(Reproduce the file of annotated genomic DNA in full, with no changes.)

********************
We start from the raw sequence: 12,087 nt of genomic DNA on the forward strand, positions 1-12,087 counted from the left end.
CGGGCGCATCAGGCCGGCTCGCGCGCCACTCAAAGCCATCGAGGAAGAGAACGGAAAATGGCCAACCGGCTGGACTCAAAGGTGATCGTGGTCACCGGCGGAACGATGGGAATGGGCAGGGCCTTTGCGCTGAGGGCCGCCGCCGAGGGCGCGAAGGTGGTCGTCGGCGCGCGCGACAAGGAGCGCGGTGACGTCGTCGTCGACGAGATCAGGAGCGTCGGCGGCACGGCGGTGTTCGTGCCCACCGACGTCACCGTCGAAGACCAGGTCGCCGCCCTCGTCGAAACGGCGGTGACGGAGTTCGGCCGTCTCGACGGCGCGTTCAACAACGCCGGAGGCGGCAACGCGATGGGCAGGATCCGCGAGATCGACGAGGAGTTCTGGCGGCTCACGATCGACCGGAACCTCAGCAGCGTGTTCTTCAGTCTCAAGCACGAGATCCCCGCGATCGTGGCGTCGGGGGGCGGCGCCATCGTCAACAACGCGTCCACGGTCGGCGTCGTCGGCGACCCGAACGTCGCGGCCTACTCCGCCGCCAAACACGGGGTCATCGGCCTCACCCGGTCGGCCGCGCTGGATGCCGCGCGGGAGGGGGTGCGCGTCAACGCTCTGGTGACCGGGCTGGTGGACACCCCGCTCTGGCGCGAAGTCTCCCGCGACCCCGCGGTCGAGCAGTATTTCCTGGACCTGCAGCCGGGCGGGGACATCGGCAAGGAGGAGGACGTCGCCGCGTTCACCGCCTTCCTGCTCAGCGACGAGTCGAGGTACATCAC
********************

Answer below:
We start from the raw sequence: 12,087 nt of genomic DNA on the forward strand, positions 1-12,087 counted from the left end.
CGGGCGCATCAGGCCGGCTCGCGCGCCACTCAAAGCCATCGAGGAAGAGAACGGAAAATGGCCAACCGGCTGGACTCAAAGGTGATCGTGGTCACCGGCGGAACGATGGGAATGGGCAGGGCCTTTGCGCTGAGGGCCGCCGCCGAGGGCGCGAAGGTGGTCGTCGGCGCGCGCGACAAGGAGCGCGGTGACGTCGTCGTCGACGAGATCAGGAGCGTCGGCGGCACGGCGGTGTTCGTGCCCACCGACGTCACCGTCGAAGACCAGGTCGCCGCCCTCGTCGAAACGGCGGTGACGGAGTTCGGCCGTCTCGACGGCGCGTTCAACAACGCCGGAGGCGGCAACGCGATGGGCAGGATCCGCGAGATCGACGAGGAGTTCTGGCGGCTCACGATCGACCGGAACCTCAGCAGCGTGTTCTTCAGTCTCAAGCACGAGATCCCCGCGATCGTGGCGTCGGGGGGCGGCGCCATCGTCAACAACGCGTCCACGGTCGGCGTCGTCGGCGACCCGAACGTCGCGGCCTACTCCGCCGCCAAACACGGGGTCATCGGCCTCACCCGGTCGGCCGCGCTGGATGCCGCGCGGGAGGGGGTGCGCGTCAACGCTCTGGTGACCGGGCTGGTGGACACCCCGCTCTGGCGCGAAGTCTCCCGCGACCCCGCGGTCGAGCAGTATTTCCTGGACCTGCAGCCGGGCGGGGACATCGGCAAGGAGGAGGACGTCGCCGCGTTCACCGCCTTCCTGCTCAGCGACGAGTCGAGGTACATCAC